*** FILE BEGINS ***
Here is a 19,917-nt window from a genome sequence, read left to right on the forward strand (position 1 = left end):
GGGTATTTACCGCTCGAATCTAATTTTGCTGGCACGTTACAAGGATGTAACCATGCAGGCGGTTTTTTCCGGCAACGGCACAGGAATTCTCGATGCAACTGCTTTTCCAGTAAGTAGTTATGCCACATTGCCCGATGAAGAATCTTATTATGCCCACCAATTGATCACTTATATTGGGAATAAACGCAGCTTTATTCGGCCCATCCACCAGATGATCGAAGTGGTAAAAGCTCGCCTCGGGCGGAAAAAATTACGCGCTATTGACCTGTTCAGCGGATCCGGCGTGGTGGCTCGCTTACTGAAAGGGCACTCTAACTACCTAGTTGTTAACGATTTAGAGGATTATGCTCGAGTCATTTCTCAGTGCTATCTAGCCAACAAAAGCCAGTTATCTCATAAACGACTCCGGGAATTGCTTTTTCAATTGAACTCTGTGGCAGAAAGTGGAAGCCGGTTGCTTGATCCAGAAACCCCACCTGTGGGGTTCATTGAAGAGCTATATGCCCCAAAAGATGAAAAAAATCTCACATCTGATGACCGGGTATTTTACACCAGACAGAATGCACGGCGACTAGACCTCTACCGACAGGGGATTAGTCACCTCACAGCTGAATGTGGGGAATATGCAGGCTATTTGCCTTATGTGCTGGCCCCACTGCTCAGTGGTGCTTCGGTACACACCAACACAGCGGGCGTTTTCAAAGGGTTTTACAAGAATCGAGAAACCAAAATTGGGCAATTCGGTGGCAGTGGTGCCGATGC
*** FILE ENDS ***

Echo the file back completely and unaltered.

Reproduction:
Here is a 19,917-nt window from a genome sequence, read left to right on the forward strand (position 1 = left end):
GGGTATTTACCGCTCGAATCTAATTTTGCTGGCACGTTACAAGGATGTAACCATGCAGGCGGTTTTTTCCGGCAACGGCACAGGAATTCTCGATGCAACTGCTTTTCCAGTAAGTAGTTATGCCACATTGCCCGATGAAGAATCTTATTATGCCCACCAATTGATCACTTATATTGGGAATAAACGCAGCTTTATTCGGCCCATCCACCAGATGATCGAAGTGGTAAAAGCTCGCCTCGGGCGGAAAAAATTACGCGCTATTGACCTGTTCAGCGGATCCGGCGTGGTGGCTCGCTTACTGAAAGGGCACTCTAACTACCTAGTTGTTAACGATTTAGAGGATTATGCTCGAGTCATTTCTCAGTGCTATCTAGCCAACAAAAGCCAGTTATCTCATAAACGACTCCGGGAATTGCTTTTTCAATTGAACTCTGTGGCAGAAAGTGGAAGCCGGTTGCTTGATCCAGAAACCCCACCTGTGGGGTTCATTGAAGAGCTATATGCCCCAAAAGATGAAAAAAATCTCACATCTGATGACCGGGTATTTTACACCAGACAGAATGCACGGCGACTAGACCTCTACCGACAGGGGATTAGTCACCTCACAGCTGAATGTGGGGAATATGCAGGCTATTTGCCTTATGTGCTGGCCCCACTGCTCAGTGGTGCTTCGGTACACACCAACACAGCGGGCGTTTTCAAAGGGTTTTACAAGAATCGAGAAACCAAAATTGGGCAATTCGGTGGCAGTGGTGCCGATGC